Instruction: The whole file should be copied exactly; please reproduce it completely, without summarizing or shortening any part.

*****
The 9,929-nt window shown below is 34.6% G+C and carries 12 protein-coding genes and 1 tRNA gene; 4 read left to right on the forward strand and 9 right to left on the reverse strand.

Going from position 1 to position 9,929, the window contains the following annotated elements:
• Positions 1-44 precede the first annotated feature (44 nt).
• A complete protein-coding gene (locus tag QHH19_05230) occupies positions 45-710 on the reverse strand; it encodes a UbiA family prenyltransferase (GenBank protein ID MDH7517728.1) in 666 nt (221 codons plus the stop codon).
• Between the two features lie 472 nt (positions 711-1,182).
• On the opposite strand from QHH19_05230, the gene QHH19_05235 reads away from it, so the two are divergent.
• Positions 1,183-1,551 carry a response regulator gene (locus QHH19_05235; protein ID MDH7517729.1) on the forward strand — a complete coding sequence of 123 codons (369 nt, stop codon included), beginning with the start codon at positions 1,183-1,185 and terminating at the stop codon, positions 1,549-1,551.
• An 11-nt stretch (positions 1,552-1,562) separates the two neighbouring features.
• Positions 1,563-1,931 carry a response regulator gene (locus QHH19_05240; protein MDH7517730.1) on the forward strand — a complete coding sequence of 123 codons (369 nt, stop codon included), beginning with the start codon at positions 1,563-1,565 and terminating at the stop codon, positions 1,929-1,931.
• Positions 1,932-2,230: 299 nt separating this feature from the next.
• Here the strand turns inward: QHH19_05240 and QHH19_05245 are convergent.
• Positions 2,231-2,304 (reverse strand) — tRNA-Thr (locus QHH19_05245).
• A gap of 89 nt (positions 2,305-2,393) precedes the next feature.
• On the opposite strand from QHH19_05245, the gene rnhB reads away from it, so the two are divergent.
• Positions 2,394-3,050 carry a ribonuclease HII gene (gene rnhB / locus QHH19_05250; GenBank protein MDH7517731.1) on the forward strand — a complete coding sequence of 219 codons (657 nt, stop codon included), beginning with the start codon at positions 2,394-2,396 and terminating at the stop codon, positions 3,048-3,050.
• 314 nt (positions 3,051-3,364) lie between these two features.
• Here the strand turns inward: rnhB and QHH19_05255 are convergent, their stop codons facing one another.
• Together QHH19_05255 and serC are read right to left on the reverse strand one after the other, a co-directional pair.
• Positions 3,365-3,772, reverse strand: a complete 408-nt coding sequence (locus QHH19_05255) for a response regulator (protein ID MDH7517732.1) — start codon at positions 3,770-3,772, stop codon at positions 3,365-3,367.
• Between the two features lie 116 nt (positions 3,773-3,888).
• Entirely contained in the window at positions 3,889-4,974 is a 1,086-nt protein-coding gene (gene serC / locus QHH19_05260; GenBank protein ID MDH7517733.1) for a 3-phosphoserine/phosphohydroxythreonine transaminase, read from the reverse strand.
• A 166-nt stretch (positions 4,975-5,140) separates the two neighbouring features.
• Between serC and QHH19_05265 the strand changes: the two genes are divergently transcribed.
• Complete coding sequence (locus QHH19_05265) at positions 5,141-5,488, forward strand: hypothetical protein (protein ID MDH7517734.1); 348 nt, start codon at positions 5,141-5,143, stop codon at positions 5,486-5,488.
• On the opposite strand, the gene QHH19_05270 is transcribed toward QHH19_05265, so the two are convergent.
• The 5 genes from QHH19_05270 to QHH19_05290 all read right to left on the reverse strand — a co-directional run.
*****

The 9,929-nt window shown below is 34.6% G+C and carries 12 protein-coding genes and 1 tRNA gene; 4 read left to right on the forward strand and 9 right to left on the reverse strand.

Going from position 1 to position 9,929, the window contains the following annotated elements:
• Positions 1-44 precede the first annotated feature (44 nt).
• A complete protein-coding gene (locus tag QHH19_05230) occupies positions 45-710 on the reverse strand; it encodes a UbiA family prenyltransferase (GenBank protein ID MDH7517728.1) in 666 nt (221 codons plus the stop codon).
• Between the two features lie 472 nt (positions 711-1,182).
• On the opposite strand from QHH19_05230, the gene QHH19_05235 reads away from it, so the two are divergent.
• Positions 1,183-1,551 carry a response regulator gene (locus QHH19_05235; protein ID MDH7517729.1) on the forward strand — a complete coding sequence of 123 codons (369 nt, stop codon included), beginning with the start codon at positions 1,183-1,185 and terminating at the stop codon, positions 1,549-1,551.
• An 11-nt stretch (positions 1,552-1,562) separates the two neighbouring features.
• Positions 1,563-1,931 carry a response regulator gene (locus QHH19_05240; protein MDH7517730.1) on the forward strand — a complete coding sequence of 123 codons (369 nt, stop codon included), beginning with the start codon at positions 1,563-1,565 and terminating at the stop codon, positions 1,929-1,931.
• Positions 1,932-2,230: 299 nt separating this feature from the next.
• Here the strand turns inward: QHH19_05240 and QHH19_05245 are convergent.
• Positions 2,231-2,304 (reverse strand) — tRNA-Thr (locus QHH19_05245).
• A gap of 89 nt (positions 2,305-2,393) precedes the next feature.
• On the opposite strand from QHH19_05245, the gene rnhB reads away from it, so the two are divergent.
• Positions 2,394-3,050 carry a ribonuclease HII gene (gene rnhB / locus QHH19_05250; GenBank protein MDH7517731.1) on the forward strand — a complete coding sequence of 219 codons (657 nt, stop codon included), beginning with the start codon at positions 2,394-2,396 and terminating at the stop codon, positions 3,048-3,050.
• 314 nt (positions 3,051-3,364) lie between these two features.
• Here the strand turns inward: rnhB and QHH19_05255 are convergent, their stop codons facing one another.
• Together QHH19_05255 and serC are read right to left on the reverse strand one after the other, a co-directional pair.
• Positions 3,365-3,772, reverse strand: a complete 408-nt coding sequence (locus QHH19_05255) for a response regulator (protein ID MDH7517732.1) — start codon at positions 3,770-3,772, stop codon at positions 3,365-3,367.
• Between the two features lie 116 nt (positions 3,773-3,888).
• Entirely contained in the window at positions 3,889-4,974 is a 1,086-nt protein-coding gene (gene serC / locus QHH19_05260; GenBank protein ID MDH7517733.1) for a 3-phosphoserine/phosphohydroxythreonine transaminase, read from the reverse strand.
• A 166-nt stretch (positions 4,975-5,140) separates the two neighbouring features.
• Between serC and QHH19_05265 the strand changes: the two genes are divergently transcribed.
• Complete coding sequence (locus QHH19_05265) at positions 5,141-5,488, forward strand: hypothetical protein (protein ID MDH7517734.1); 348 nt, start codon at positions 5,141-5,143, stop codon at positions 5,486-5,488.
• On the opposite strand, the gene QHH19_05270 is transcribed toward QHH19_05265, so the two are convergent.
• The 5 genes from QHH19_05270 to QHH19_05290 all read right to left on the reverse strand — a co-directional run.